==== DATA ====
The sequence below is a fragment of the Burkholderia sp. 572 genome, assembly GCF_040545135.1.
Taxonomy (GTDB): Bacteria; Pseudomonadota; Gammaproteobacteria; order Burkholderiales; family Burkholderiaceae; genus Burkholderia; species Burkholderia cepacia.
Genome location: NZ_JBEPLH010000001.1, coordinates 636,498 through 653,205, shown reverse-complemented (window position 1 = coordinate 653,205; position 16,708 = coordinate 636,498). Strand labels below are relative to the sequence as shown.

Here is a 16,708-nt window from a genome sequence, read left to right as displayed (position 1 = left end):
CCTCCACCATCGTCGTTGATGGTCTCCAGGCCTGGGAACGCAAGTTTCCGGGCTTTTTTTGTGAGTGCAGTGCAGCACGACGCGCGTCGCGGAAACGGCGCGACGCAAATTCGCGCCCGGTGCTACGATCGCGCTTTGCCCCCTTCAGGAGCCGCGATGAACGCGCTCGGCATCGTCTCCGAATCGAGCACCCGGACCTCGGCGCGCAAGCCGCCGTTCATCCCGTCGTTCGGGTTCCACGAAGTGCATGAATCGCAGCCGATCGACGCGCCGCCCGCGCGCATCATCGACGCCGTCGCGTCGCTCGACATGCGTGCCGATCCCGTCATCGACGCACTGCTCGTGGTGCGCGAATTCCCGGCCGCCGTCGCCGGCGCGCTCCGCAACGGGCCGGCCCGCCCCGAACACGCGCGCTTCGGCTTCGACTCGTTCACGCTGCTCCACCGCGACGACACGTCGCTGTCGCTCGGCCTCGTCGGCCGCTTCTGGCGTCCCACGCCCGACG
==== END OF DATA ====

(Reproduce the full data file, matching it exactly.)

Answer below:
The sequence below is a fragment of the Burkholderia sp. 572 genome, assembly GCF_040545135.1.
Taxonomy (GTDB): Bacteria; Pseudomonadota; Gammaproteobacteria; order Burkholderiales; family Burkholderiaceae; genus Burkholderia; species Burkholderia cepacia.
Genome location: NZ_JBEPLH010000001.1, coordinates 636,498 through 653,205, shown reverse-complemented (window position 1 = coordinate 653,205; position 16,708 = coordinate 636,498). Strand labels below are relative to the sequence as shown.

Here is a 16,708-nt window from a genome sequence, read left to right as displayed (position 1 = left end):
CCTCCACCATCGTCGTTGATGGTCTCCAGGCCTGGGAACGCAAGTTTCCGGGCTTTTTTTGTGAGTGCAGTGCAGCACGACGCGCGTCGCGGAAACGGCGCGACGCAAATTCGCGCCCGGTGCTACGATCGCGCTTTGCCCCCTTCAGGAGCCGCGATGAACGCGCTCGGCATCGTCTCCGAATCGAGCACCCGGACCTCGGCGCGCAAGCCGCCGTTCATCCCGTCGTTCGGGTTCCACGAAGTGCATGAATCGCAGCCGATCGACGCGCCGCCCGCGCGCATCATCGACGCCGTCGCGTCGCTCGACATGCGTGCCGATCCCGTCATCGACGCACTGCTCGTGGTGCGCGAATTCCCGGCCGCCGTCGCCGGCGCGCTCCGCAACGGGCCGGCCCGCCCCGAACACGCGCGCTTCGGCTTCGACTCGTTCACGCTGCTCCACCGCGACGACACGTCGCTGTCGCTCGGCCTCGTCGGCCGCTTCTGGCGTCCCACGCCCGACG